Retired greyhounds can make great pets

Photo: Toongabbie Lodge

Stefan Bradley

Those looking for a canine companion often think of scouring the online pages of animal shelters to find a furry friend.
But there is another option — fostering or adopting a retired greyhound — and they can make great pets.
Toongabbie Lodge began operating in 2019 and offers services in greyhound adoption, whelping, rearing and education.
Deb Brown is the manager of re-homing and whelping at the Toongabbie Lodge, and says that retired racing greyhounds must learn to adapt to domestic life.
“We have a retraining program for those that need it to help those into a more domestic environment for a month or two, but some need a bit longer than that so they can relax in their new home,” she said.
“They really want the love and attention, so they’ll do what you want quite quickly; they’re very clever dogs.”
Ms Brown said new foster carers received a starter pack with various items, including a collar, a lead, a muzzle and some food.
Husband and wife team Kerry and Fulvio Moderz are winding down operations at another greyhound re-homing facility, Gippsland Greyhounds, based in Paynesville, and have just a couple of greyhounds needing homes.
With the pair retiring, they refer potential greyhound carers to the Toongabbie Lodge.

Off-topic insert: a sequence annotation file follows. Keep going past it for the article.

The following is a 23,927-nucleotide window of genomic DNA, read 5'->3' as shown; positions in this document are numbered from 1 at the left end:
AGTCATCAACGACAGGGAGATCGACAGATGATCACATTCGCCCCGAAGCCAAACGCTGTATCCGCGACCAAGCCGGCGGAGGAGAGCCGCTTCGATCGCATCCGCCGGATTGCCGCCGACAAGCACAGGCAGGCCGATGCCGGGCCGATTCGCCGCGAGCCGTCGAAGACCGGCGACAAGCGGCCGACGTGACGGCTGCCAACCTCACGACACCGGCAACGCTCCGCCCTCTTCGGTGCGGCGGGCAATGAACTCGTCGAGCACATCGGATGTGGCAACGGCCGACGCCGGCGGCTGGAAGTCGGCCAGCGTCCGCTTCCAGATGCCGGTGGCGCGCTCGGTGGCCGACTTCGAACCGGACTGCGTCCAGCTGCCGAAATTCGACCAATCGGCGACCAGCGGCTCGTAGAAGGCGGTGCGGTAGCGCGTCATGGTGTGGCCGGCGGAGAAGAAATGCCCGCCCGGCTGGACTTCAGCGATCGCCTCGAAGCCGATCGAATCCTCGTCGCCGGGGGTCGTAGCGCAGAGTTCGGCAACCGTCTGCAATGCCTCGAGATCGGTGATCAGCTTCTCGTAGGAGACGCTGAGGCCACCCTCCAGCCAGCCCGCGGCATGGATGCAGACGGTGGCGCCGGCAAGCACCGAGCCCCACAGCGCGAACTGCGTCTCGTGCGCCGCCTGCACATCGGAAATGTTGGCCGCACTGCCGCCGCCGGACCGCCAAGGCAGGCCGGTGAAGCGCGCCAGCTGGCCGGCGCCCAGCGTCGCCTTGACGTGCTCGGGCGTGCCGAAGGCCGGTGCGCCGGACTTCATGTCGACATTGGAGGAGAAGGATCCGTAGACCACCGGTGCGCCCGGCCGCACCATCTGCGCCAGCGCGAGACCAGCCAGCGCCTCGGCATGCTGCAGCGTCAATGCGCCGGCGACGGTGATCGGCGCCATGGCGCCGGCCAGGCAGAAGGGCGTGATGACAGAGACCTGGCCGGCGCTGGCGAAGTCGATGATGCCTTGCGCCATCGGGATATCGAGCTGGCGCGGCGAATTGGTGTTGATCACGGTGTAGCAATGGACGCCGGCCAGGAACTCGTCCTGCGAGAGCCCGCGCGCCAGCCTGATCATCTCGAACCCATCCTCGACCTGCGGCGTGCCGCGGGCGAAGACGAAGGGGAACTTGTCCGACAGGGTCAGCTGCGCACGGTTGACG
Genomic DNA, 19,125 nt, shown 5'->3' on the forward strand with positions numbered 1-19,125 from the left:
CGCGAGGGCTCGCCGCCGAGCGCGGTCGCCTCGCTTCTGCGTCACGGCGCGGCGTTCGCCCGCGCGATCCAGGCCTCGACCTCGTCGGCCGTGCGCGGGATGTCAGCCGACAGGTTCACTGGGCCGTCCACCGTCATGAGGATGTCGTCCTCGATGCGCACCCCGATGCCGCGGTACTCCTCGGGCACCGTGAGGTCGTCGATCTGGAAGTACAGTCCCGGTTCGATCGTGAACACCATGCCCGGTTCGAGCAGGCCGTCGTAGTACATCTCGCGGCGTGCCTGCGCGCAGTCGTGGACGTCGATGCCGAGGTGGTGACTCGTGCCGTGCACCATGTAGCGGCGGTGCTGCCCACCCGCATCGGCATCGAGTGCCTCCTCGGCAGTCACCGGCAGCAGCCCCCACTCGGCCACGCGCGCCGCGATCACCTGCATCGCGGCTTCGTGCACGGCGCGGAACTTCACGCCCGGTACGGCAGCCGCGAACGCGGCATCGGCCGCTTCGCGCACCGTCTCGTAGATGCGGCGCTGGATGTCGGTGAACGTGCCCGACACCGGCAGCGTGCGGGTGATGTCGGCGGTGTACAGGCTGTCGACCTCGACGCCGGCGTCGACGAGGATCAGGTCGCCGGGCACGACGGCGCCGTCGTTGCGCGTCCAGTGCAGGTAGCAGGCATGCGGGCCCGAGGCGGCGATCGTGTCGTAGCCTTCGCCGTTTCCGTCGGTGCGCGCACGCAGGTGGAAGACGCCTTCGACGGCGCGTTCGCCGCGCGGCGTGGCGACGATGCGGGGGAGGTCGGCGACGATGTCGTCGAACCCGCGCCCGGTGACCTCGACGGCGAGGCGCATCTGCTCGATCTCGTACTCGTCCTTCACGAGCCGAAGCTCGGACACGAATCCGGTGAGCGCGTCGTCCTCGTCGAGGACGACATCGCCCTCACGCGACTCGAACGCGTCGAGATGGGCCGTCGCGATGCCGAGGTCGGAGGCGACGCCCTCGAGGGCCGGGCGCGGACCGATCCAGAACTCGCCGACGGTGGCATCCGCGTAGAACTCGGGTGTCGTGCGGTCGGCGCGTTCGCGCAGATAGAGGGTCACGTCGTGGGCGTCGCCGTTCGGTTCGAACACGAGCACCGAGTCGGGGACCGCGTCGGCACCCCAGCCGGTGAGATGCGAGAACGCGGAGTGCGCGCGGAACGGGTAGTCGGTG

Ms Moderz said greyhounds were the best-kept secret in the dog world.
Despite being associated with racing, she said the dogs were quiet during the day when kept as pets.
“They are active in the morning … come late morning and afternoon, they power down,” she said.
“They are good for the elderly and retirees.”
Ms Brown said greyhounds were ideal to take for picturesque walks in places like the Gippsland Plains Rail Trail.
“And Lake Guthridge is brilliant for socialising, as it’s so busy with people walking their dogs,” she said.
Ms Moderz said that greyhounds were more affordable than other breeds such as British Bulldogs and Labradors, that could cost anywhere from $2000 to $5000.
Gippsland Greyhounds typically sold greyhounds for about $350.
Previously in Victoria, it was mandatory to put a muzzle on greyhounds, even if they had retired from racing.
This proved to be a stumbling block to adoption previously, but the muzzling restrictions were removed for pet greyhounds in January 2019.
To foster a greyhound from Toongabbie Lodge, email Deb Brown at
Visit Gippsland Greyhound’s website to adopt one of the last remaining dogs.